This one takes on the classic "Funky President" break from James Brown, and it has been used so many times in the Hip Hop world to create hot tunes, and this happens yet again for this one, and you have the two of them doing a jingling tune to lay off the jazzy stuff to a certain degree, this more general style of rap works with them and the fact that you know that they have a lot ore to them than what s already know, you are made to enjoy the fact that they are taking a chance to escape the intense creativity and do something a bit easier to construct.
10. "They Reminisce Over You"
Many consider this to be one of the greatest Hip Hop recordings of all-time, and although I can't say that I would rate it this highly, it is certainly an amazing tune, and one which must be heard. Inspired by the death of Trouble T Roy, (of Heavy D & The Boyz), this lead single from the album had them go on to influence many over to adapt their own work to reference this as they perform a horn-driven cut designed specifically to make to think.
11. "On and On"
This one starts of with some proper New York stuff as it begins with a big beatboxing/freestyle session to get into this NY State of Mind before they drop a fresh tune which seems to connect with the content of the freestyle rhymes before. It is all light-hearted, and you can't complain about any of it.
12. "It's Like That"
In a change to what you expect to find, this one has Pete Rock choose to only use a single sample on this one, an it really doesn't mean that anything is compromised as you fidn yourself being drawn to the simplicity of it, in comparison to the rest, and how they find ways to manipulate everything to find just how to move the crowd.
13. "Can't Front On Me"
This one is a heav tune from Pete Rock & Cl Smooth, as it has them in full-flow just doing what they do best and coming with something exciting and energetic to maintain all the same sort of standards which you find at each and every other place on this album. Despite the fact many of these take on the same sort of structure, they are able to excite you with something original each time.
14. "The Basement"
The classic "Atomic Dog" is used on this one, and this is simply a perfect Funk joint, so it doesn't matter how it's used, it will always influence the making of a banger, and it happens yet again in this case. You hear some additional influences coming through on this one as one of the sample Dub joints is taken on to show their divert as they bring the Soul out of everything they take on.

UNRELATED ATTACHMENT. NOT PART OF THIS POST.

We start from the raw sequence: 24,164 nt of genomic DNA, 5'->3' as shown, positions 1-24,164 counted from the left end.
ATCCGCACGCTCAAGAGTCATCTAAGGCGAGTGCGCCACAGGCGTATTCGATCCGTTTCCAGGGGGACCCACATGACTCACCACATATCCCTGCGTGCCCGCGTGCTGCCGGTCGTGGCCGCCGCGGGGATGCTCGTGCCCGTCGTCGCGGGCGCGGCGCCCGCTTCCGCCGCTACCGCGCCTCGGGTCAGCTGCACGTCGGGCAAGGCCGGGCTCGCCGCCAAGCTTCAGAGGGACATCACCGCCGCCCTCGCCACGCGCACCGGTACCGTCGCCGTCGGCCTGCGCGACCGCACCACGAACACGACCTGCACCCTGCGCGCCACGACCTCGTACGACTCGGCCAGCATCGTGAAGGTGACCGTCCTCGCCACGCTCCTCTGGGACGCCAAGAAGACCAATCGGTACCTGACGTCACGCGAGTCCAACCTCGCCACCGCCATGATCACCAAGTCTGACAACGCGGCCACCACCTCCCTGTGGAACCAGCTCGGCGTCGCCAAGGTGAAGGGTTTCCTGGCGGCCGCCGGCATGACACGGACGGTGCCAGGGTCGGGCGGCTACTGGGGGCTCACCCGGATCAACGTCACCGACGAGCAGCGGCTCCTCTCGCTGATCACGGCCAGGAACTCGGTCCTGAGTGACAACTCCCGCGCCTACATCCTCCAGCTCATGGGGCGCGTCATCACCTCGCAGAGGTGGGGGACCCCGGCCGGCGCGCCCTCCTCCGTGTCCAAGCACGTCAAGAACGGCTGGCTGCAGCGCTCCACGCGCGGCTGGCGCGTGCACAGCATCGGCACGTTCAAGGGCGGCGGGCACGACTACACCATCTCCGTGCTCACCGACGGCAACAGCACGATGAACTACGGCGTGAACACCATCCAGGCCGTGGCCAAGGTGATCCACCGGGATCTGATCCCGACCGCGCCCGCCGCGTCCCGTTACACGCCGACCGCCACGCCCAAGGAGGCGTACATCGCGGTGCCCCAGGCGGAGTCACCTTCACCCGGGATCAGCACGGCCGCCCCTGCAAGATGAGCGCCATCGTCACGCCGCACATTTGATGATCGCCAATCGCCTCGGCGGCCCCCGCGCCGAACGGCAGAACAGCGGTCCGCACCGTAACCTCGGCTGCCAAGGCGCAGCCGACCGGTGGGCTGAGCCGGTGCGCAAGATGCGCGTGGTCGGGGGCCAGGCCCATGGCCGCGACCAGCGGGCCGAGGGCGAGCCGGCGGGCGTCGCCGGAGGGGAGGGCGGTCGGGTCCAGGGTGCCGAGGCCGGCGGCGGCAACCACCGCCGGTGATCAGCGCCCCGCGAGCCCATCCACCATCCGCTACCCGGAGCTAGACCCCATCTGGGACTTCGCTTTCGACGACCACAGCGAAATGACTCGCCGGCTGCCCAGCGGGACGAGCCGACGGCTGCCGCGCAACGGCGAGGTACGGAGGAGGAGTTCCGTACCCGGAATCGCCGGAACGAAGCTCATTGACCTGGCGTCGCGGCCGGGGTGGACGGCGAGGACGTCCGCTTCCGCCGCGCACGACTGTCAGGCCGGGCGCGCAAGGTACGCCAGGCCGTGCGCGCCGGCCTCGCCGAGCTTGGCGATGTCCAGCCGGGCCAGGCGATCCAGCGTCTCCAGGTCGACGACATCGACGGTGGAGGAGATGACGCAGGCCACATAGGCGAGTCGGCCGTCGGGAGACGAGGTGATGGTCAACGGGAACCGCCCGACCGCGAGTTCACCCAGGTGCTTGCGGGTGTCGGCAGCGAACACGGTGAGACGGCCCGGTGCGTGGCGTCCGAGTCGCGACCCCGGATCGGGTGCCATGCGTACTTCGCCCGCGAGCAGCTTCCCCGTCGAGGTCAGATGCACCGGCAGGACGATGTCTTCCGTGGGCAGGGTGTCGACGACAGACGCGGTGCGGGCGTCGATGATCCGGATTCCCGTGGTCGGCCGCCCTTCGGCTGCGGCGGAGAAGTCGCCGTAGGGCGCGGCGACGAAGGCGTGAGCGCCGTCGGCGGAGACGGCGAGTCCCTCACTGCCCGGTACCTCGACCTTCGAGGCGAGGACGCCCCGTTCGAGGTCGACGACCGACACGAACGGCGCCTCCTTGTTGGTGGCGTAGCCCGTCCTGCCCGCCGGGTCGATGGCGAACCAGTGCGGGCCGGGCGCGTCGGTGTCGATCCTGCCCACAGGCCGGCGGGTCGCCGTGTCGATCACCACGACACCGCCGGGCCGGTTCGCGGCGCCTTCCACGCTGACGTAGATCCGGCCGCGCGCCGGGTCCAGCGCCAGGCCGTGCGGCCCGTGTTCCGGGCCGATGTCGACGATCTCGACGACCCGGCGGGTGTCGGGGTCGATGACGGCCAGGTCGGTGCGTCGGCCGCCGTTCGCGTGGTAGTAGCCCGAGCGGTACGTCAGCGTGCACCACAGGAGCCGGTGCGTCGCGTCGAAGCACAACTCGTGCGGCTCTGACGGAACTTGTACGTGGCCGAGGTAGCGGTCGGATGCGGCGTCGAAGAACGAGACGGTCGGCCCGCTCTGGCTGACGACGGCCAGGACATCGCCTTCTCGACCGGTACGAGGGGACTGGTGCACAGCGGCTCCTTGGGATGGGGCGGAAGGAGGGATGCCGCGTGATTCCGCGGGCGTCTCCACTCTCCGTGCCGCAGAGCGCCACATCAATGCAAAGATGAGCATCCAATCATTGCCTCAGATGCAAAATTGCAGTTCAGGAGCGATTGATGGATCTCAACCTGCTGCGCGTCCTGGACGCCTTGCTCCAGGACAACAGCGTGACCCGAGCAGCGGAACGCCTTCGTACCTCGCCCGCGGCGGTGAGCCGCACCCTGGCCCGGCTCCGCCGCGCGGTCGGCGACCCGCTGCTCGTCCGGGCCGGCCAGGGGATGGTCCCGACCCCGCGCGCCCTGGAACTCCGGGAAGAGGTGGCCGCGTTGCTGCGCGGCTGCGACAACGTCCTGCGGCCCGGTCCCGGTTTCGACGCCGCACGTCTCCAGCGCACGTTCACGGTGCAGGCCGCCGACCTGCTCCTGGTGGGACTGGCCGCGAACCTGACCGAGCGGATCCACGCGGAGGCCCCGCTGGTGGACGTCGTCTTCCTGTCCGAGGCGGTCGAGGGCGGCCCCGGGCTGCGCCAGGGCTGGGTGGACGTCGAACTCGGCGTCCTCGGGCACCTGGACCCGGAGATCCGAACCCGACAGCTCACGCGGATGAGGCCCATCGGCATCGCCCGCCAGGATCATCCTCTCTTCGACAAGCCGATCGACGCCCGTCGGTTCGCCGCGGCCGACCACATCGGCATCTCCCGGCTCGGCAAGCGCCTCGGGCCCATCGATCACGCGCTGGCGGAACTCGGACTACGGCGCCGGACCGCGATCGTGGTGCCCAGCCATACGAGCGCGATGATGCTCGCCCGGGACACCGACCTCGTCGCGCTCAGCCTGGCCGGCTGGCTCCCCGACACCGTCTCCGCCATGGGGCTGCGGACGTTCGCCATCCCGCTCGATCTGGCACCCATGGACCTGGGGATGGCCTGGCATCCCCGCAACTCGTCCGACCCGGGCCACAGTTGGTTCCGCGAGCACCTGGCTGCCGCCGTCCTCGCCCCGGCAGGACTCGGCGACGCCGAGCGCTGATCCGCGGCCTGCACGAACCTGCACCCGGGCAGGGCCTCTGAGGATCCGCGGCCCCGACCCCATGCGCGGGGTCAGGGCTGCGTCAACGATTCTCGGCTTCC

15. "If It Ain't Ruff, It Ain't Right"
In my opinion you couldn't have picked better acts to sample from as PR gets a little James Brown and Parliament to work with as they come together to do a tune based on a distinctive New York-styled chant to remind you of where Hip Hop has come from. This is a funky one, and has them apparent taking on the influence of the times to get a little more hardcore with the rhymes.
To end the album on, you fin this one, which features raps from Brand Nubian's Grand Puma, and the way this one is constructed just keeps the quality levels high even as the thing is closed up. The high energy of the hard percussion keeps you involved with it, and it mean that you are made to really have fun as they rip apart more James brown samples (amongst others).
Aside from one tune, which is slightly less strong as the others on it, this is a flawless album from the two, and it appears that following their debut EP, they found exactly what they are about and were able to come up with something which showed exactly what they wished to express through their music, and this was clearly achieved here.